Almost as soon as Hamlet finishes – even slightly before he finishes – the King steps in: he has had enough. For a while, he had been unsure what to do, but there is no way he can allow himself and his Queen to be humiliated in open court. He speaks in a severe, formal tone, first of all addressing Hamlet with apparent kindness (although there is no kindness any more in his voice – none of this “our cousin and our son” stuff):

‘Tis sweet and commendable in your nature, Hamlet,
To give these mourning duties to your father…

For the next few lines he expresses more or less those commonplace sentiments that Gertrude had expressed – that all who live must die, that’s the way things are, and so on. But, unlike Gertrude, he does not allow Hamlet time to reply: he presses on till he comes to his point:

but to persever
In obstinate condolement is a course
Of impious stubbornness;

These last two words are delivered with the utmost force. There must be a pause here, for these words to register. There is pindrop silence. The court is shocked to see Prince Hamlet receive so public a dressing down. Gertrude too is shocked by this: yes, she knows that son had overstepped the mark, but this perhaps is a bit too severe. Claudius possibly at this point makes a discreet gesture to Gertrude, as if to tell her not to interfere, that he will explain later; and she, knowing the niceties of aulic manners, remains silent, though troubled. And Hamlet himself, possibly for the first time in his life, is lost for words: no-one has ever spoken to him like this before. And certainly not in public. Possibly for the first time his true position dawns on him: he is no longer the son of the king, and there is now nothing to shield him from this sort of thing. The advantage gained, the King presses on, as Hamlet stares at him in stunned silence:

’tis unmanly grief;
It shows a will most incorrect to heaven,
A heart unfortified, a mind impatient,
An understanding simple and unschool’d…

“Unmanly” was perhaps a greater insult then than it is now: it is intended to sting, and it does. And “unschool’d”? Imagine describing the most intelligent and educated character in all literature as “unschool’d”! How that must hurt!

His point made, Claudius can now afford to make a show of his love and regard for Hamlet. And he can now do so on his own terms:

We pray you, throw to earth
This unprevailing woe, and think of us
As of a father:

The stage is now his. Claudius is in full control. He has defeated Hamlet publicly, and he knows it. Hamlet’s request to return to Wittenberg is refused in the most imperious of terms:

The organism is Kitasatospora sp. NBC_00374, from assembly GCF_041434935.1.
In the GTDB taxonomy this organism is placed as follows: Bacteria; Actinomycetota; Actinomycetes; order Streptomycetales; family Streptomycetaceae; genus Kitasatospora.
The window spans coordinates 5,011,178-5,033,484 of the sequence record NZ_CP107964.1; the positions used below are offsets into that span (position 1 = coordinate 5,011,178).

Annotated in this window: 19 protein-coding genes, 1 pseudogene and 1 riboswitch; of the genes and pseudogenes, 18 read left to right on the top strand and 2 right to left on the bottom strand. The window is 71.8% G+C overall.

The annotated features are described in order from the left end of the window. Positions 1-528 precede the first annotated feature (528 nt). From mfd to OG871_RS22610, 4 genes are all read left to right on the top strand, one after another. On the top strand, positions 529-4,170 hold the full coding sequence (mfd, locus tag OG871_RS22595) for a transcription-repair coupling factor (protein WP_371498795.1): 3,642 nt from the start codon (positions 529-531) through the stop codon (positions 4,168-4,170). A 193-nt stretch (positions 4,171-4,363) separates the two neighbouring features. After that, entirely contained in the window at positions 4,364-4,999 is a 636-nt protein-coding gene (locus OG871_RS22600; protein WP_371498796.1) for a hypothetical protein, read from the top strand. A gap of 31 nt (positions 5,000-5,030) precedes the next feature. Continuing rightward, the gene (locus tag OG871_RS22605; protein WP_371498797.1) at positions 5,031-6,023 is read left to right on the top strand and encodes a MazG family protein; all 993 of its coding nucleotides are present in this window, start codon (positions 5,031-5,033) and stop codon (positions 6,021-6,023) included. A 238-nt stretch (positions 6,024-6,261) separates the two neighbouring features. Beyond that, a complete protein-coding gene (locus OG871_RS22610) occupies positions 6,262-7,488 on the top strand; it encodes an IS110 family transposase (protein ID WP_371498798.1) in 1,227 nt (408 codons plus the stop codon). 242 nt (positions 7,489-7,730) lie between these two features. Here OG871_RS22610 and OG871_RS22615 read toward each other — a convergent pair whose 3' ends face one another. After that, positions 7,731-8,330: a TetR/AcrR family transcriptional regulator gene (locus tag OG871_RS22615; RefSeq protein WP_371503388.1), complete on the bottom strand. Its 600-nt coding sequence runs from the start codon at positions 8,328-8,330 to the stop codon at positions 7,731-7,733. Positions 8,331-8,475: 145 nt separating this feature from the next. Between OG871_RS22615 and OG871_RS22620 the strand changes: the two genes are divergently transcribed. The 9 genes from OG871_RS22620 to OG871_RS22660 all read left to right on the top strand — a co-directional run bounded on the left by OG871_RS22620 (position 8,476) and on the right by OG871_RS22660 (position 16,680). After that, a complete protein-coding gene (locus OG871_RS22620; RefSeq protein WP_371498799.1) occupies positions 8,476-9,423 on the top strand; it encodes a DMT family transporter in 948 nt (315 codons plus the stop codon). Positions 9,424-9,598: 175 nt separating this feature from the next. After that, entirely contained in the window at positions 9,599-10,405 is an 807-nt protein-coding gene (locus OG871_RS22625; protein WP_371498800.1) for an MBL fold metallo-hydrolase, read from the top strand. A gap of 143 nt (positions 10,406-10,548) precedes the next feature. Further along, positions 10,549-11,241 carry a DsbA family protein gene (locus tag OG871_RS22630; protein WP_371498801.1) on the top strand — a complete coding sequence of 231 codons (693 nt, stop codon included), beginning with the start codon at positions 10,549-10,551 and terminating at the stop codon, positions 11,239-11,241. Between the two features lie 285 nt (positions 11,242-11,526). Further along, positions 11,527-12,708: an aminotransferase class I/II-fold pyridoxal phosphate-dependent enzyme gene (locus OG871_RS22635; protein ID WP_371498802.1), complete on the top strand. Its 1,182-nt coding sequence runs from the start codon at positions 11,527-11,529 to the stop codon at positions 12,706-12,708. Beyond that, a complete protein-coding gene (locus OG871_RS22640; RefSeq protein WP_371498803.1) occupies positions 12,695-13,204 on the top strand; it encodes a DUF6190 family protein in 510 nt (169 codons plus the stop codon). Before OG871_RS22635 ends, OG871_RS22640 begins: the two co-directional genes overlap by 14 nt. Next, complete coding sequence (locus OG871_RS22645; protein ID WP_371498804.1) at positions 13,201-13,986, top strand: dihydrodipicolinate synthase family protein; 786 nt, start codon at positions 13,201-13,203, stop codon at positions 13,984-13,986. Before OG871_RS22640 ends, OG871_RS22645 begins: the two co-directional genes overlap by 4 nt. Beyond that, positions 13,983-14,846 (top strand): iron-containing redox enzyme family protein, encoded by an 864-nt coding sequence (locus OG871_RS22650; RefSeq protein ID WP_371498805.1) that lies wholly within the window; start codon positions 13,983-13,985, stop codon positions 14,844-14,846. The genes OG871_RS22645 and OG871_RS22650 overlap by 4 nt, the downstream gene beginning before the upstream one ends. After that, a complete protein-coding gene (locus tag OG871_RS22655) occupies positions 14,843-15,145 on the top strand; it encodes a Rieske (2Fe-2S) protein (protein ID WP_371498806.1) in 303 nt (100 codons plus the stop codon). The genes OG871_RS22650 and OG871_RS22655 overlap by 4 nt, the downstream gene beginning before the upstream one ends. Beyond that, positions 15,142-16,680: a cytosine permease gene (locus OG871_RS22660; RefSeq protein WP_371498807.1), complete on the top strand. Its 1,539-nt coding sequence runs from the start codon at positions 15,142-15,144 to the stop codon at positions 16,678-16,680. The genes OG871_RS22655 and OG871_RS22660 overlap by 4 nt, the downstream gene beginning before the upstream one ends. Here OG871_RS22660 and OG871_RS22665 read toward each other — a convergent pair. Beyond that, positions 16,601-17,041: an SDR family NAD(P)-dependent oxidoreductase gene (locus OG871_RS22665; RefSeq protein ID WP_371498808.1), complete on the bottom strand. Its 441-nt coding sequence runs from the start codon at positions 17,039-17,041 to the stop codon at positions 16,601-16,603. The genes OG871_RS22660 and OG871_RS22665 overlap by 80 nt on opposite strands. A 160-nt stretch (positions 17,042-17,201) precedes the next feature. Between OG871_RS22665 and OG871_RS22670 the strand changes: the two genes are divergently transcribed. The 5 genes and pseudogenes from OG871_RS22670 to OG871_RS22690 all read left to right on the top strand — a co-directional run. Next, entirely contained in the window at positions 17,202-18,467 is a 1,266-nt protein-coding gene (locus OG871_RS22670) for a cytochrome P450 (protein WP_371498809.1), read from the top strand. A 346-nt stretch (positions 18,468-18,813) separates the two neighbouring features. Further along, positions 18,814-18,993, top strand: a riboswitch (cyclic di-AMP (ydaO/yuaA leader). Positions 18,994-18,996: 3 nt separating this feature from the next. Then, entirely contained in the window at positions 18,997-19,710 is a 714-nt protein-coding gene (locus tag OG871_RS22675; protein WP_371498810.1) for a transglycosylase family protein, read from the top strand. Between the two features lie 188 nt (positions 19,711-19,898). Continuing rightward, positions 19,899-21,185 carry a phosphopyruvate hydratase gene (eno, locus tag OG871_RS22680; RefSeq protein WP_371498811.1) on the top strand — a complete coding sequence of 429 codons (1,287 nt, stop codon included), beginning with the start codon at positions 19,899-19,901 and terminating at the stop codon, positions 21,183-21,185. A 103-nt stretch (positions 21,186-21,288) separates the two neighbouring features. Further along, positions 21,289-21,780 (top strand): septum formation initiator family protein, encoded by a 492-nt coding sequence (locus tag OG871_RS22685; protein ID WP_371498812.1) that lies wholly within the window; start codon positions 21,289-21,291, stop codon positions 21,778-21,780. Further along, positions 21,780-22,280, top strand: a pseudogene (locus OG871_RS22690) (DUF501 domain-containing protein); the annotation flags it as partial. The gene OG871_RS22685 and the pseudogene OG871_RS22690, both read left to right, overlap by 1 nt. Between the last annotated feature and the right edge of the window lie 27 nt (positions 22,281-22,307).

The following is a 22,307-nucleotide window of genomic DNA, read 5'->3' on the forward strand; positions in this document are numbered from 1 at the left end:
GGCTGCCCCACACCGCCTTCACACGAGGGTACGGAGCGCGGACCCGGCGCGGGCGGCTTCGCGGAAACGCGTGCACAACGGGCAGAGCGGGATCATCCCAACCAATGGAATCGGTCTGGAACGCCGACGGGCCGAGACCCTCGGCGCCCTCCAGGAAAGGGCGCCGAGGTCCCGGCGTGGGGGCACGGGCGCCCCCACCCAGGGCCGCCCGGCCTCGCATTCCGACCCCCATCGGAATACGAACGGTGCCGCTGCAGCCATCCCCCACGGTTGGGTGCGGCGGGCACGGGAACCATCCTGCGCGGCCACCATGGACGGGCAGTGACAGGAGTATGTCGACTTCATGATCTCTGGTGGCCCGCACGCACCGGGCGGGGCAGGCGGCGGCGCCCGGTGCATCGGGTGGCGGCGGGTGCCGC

It is most retrograde to our desire

And finally, his mission now accomplished, the King can afford to return to his genial, loving tones:

And we beseech you, bend you to remain
Here, in the cheer and comfort of our eye,
Our chiefest courtier, cousin, and our son.

But there’s no sarcastic rejoinder from Hamlet this time: he knows he has lost the battle.

This, at least, is how I imagine this scene being played. But it never has been played like this in any of the performances I have seen or heard. Indeed, in some performances, we have Claudius gently remonstrating with Hamlet, and sympathising with his grief: this seems to me entirely wrong. In the opening book of The Iliad, which Shakespeare would have known at least through Chapman’s recent translation, Achilles is humiliated in open court, and in response, he withdraws from action and broods on the nature of morality and of mortality; and I, for one, can’t help conjecturing whether this Homeric motif had stayed in Shakespeare’s mind, and had transformed itself into this.

Gertrude’s death in the final scene has never satisfied me either in any of the productions I have seen. She dies from drinking from the poisoned chalice that had been intended for Hamlet, but is this a mere accident? For if it is, the random nature of her death makes for weak drama. How much more powerful the drama is if she drinks it knowingly! For Gertrude, too, is a tragic figure: the two people she loves the most – the two to whom she is wholeheartedly devoted – are her husband, and her son; and between them they have cleft her heart in twain.

In the text, the King marks out the chalice intended for Hamlet by dropping a pearl into it:

Stay; give me drink. Hamlet, this pearl is thine;

Here’s to thy health.

[Trumpets sound, and cannon shot off within]